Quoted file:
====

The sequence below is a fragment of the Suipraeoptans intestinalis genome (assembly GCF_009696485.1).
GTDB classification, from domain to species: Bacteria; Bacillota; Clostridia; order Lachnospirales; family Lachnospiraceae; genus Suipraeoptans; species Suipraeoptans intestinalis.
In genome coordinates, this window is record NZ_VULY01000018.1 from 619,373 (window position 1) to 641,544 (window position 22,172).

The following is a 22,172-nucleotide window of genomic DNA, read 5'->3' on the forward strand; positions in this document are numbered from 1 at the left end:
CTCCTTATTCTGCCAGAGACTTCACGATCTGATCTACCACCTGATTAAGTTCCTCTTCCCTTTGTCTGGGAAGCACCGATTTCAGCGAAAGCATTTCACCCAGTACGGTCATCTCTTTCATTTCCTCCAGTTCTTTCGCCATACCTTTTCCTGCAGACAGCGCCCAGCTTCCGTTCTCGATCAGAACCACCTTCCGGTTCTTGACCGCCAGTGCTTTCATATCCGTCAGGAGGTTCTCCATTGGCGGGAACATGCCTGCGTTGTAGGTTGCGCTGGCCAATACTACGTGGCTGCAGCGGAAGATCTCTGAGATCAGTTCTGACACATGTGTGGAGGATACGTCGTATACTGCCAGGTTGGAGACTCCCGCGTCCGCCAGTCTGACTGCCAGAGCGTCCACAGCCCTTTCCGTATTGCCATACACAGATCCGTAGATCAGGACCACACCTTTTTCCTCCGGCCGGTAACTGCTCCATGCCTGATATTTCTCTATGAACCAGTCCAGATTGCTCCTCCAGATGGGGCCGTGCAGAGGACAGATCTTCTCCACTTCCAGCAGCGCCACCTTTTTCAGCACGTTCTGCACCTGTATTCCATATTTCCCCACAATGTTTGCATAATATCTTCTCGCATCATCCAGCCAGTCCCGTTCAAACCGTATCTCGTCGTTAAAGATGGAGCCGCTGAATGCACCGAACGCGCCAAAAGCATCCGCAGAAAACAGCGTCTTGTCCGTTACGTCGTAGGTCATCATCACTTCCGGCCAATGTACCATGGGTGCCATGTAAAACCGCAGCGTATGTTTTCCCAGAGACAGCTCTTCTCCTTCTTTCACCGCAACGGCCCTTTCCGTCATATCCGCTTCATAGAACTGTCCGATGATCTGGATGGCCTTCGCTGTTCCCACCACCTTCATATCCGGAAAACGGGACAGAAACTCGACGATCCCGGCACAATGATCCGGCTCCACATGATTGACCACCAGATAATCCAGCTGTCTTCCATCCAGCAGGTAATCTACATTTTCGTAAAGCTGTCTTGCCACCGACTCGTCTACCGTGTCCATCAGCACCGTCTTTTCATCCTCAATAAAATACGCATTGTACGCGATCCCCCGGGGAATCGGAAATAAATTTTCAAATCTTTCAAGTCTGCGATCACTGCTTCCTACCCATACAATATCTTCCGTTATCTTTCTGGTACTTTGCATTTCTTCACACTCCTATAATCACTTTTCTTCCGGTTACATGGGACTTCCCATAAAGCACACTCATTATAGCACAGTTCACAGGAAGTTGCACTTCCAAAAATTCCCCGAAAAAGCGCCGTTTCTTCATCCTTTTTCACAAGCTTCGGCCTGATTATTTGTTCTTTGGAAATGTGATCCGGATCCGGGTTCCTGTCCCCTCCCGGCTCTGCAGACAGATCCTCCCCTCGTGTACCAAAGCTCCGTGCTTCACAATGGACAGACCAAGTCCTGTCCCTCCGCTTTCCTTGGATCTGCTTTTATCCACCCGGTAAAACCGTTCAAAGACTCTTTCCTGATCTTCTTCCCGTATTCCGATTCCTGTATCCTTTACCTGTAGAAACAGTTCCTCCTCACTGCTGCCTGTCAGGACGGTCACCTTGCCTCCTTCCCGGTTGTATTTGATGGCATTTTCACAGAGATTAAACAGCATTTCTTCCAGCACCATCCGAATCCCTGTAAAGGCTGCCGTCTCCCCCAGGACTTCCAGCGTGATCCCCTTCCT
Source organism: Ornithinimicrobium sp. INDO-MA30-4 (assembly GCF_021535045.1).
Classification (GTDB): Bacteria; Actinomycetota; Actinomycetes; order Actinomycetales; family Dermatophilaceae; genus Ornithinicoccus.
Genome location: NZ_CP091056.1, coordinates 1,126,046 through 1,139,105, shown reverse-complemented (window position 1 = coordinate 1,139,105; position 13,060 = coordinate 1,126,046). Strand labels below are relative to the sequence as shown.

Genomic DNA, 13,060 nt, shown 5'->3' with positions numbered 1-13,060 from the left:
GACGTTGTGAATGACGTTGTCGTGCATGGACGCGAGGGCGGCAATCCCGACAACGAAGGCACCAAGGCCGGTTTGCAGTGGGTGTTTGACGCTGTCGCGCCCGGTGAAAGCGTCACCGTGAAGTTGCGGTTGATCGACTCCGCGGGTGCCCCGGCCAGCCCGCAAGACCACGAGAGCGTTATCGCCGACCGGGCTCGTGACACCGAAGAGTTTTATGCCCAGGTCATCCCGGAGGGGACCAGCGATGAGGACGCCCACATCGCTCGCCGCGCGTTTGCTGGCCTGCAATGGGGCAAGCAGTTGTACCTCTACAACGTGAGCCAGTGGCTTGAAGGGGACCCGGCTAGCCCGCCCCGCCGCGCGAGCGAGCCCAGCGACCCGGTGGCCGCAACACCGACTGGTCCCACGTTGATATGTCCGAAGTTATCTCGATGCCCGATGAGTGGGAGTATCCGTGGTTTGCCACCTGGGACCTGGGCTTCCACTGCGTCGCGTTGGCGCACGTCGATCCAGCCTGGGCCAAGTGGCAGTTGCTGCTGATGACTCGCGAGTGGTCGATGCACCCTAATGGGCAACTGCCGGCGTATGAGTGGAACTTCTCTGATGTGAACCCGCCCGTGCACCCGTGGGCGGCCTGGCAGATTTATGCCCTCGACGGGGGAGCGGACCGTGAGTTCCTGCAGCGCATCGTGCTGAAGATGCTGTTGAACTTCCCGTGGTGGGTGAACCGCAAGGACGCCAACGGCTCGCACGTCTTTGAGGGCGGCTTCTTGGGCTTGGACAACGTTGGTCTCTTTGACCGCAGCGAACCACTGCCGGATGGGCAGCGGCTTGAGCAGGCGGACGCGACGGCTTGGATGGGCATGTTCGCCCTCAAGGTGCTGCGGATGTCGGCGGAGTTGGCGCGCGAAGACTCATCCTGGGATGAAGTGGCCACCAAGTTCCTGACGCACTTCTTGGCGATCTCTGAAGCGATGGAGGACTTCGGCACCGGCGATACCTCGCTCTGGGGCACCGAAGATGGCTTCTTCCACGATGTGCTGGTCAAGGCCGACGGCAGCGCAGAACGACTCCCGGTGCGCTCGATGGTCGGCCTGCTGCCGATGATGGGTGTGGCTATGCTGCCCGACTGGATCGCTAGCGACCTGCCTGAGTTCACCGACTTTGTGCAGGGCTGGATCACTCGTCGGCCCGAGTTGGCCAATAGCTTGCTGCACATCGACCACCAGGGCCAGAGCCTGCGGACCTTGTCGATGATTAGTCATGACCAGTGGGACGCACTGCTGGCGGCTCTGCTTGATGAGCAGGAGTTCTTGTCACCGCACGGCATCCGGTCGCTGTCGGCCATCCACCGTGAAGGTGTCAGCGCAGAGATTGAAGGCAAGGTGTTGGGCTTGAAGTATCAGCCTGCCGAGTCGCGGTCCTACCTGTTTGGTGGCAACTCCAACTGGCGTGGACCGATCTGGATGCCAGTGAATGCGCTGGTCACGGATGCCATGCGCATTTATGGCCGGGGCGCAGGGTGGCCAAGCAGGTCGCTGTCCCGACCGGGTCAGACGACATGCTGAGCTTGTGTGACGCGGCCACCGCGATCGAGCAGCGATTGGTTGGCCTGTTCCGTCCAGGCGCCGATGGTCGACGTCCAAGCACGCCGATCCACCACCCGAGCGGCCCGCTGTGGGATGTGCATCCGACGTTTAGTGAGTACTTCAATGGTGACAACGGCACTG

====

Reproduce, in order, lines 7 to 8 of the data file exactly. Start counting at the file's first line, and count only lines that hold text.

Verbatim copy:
Classification (GTDB): Bacteria; Actinomycetota; Actinomycetes; order Actinomycetales; family Dermatophilaceae; genus Ornithinicoccus.
Genome location: NZ_CP091056.1, coordinates 1,126,046 through 1,139,105, shown reverse-complemented (window position 1 = coordinate 1,139,105; position 13,060 = coordinate 1,126,046). Strand labels below are relative to the sequence as shown.